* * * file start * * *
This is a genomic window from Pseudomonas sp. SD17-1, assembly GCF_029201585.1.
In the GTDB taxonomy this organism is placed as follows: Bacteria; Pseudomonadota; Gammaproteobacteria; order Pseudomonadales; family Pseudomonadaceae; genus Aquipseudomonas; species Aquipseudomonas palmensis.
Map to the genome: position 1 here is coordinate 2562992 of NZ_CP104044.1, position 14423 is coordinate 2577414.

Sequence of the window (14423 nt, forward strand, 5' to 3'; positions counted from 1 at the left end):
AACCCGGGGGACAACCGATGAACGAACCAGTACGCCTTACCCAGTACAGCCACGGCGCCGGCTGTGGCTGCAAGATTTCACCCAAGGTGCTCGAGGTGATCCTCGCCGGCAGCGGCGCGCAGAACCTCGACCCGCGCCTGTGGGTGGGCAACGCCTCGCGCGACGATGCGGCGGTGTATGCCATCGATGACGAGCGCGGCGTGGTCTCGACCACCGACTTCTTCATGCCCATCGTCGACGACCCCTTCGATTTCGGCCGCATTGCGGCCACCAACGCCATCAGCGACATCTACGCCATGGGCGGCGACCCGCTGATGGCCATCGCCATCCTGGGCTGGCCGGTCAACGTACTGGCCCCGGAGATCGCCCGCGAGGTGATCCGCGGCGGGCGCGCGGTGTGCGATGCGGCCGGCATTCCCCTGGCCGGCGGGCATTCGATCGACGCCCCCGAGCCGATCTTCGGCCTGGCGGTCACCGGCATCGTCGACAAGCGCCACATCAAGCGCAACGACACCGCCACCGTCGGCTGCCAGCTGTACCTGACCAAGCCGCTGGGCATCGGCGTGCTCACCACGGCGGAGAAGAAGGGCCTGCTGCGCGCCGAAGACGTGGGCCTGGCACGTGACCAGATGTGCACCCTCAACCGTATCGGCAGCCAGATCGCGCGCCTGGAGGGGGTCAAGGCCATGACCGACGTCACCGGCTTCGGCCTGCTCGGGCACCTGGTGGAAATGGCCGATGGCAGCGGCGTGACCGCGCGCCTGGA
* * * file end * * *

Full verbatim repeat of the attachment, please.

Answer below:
This is a genomic window from Pseudomonas sp. SD17-1, assembly GCF_029201585.1.
In the GTDB taxonomy this organism is placed as follows: Bacteria; Pseudomonadota; Gammaproteobacteria; order Pseudomonadales; family Pseudomonadaceae; genus Aquipseudomonas; species Aquipseudomonas palmensis.
Map to the genome: position 1 here is coordinate 2562992 of NZ_CP104044.1, position 14423 is coordinate 2577414.

Sequence of the window (14423 nt, forward strand, 5' to 3'; positions counted from 1 at the left end):
AACCCGGGGGACAACCGATGAACGAACCAGTACGCCTTACCCAGTACAGCCACGGCGCCGGCTGTGGCTGCAAGATTTCACCCAAGGTGCTCGAGGTGATCCTCGCCGGCAGCGGCGCGCAGAACCTCGACCCGCGCCTGTGGGTGGGCAACGCCTCGCGCGACGATGCGGCGGTGTATGCCATCGATGACGAGCGCGGCGTGGTCTCGACCACCGACTTCTTCATGCCCATCGTCGACGACCCCTTCGATTTCGGCCGCATTGCGGCCACCAACGCCATCAGCGACATCTACGCCATGGGCGGCGACCCGCTGATGGCCATCGCCATCCTGGGCTGGCCGGTCAACGTACTGGCCCCGGAGATCGCCCGCGAGGTGATCCGCGGCGGGCGCGCGGTGTGCGATGCGGCCGGCATTCCCCTGGCCGGCGGGCATTCGATCGACGCCCCCGAGCCGATCTTCGGCCTGGCGGTCACCGGCATCGTCGACAAGCGCCACATCAAGCGCAACGACACCGCCACCGTCGGCTGCCAGCTGTACCTGACCAAGCCGCTGGGCATCGGCGTGCTCACCACGGCGGAGAAGAAGGGCCTGCTGCGCGCCGAAGACGTGGGCCTGGCACGTGACCAGATGTGCACCCTCAACCGTATCGGCAGCCAGATCGCGCGCCTGGAGGGGGTCAAGGCCATGACCGACGTCACCGGCTTCGGCCTGCTCGGGCACCTGGTGGAAATGGCCGATGGCAGCGGCGTGACCGCGCGCCTGGA